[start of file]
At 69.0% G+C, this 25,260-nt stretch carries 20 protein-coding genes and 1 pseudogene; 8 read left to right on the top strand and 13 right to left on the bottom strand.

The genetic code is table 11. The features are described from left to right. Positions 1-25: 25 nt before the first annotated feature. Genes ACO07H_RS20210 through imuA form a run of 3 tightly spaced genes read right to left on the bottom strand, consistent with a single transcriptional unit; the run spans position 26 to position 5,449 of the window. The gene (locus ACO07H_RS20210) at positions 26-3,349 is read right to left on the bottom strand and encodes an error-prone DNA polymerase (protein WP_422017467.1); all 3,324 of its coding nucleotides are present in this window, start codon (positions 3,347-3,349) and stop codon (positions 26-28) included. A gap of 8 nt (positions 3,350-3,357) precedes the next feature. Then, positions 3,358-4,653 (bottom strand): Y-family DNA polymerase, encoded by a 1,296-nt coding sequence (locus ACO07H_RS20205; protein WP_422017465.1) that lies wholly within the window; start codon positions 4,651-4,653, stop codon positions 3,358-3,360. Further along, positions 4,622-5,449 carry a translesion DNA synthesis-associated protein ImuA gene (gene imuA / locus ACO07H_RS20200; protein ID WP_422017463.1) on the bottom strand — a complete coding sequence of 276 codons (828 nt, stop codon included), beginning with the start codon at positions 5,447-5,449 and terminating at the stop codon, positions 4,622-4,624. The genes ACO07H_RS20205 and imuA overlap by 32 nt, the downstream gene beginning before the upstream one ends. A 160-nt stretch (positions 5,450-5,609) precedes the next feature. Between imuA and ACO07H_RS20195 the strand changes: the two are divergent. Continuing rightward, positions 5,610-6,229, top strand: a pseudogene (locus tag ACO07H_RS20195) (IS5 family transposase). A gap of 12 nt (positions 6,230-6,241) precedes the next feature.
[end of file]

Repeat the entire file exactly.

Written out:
At 69.0% G+C, this 25,260-nt stretch carries 20 protein-coding genes and 1 pseudogene; 8 read left to right on the top strand and 13 right to left on the bottom strand.

The genetic code is table 11. The features are described from left to right. Positions 1-25: 25 nt before the first annotated feature. Genes ACO07H_RS20210 through imuA form a run of 3 tightly spaced genes read right to left on the bottom strand, consistent with a single transcriptional unit; the run spans position 26 to position 5,449 of the window. The gene (locus ACO07H_RS20210) at positions 26-3,349 is read right to left on the bottom strand and encodes an error-prone DNA polymerase (protein WP_422017467.1); all 3,324 of its coding nucleotides are present in this window, start codon (positions 3,347-3,349) and stop codon (positions 26-28) included. A gap of 8 nt (positions 3,350-3,357) precedes the next feature. Then, positions 3,358-4,653 (bottom strand): Y-family DNA polymerase, encoded by a 1,296-nt coding sequence (locus ACO07H_RS20205; protein WP_422017465.1) that lies wholly within the window; start codon positions 4,651-4,653, stop codon positions 3,358-3,360. Further along, positions 4,622-5,449 carry a translesion DNA synthesis-associated protein ImuA gene (gene imuA / locus ACO07H_RS20200; protein ID WP_422017463.1) on the bottom strand — a complete coding sequence of 276 codons (828 nt, stop codon included), beginning with the start codon at positions 5,447-5,449 and terminating at the stop codon, positions 4,622-4,624. The genes ACO07H_RS20205 and imuA overlap by 32 nt, the downstream gene beginning before the upstream one ends. A 160-nt stretch (positions 5,450-5,609) precedes the next feature. Between imuA and ACO07H_RS20195 the strand changes: the two are divergent. Continuing rightward, positions 5,610-6,229, top strand: a pseudogene (locus tag ACO07H_RS20195) (IS5 family transposase). A gap of 12 nt (positions 6,230-6,241) precedes the next feature.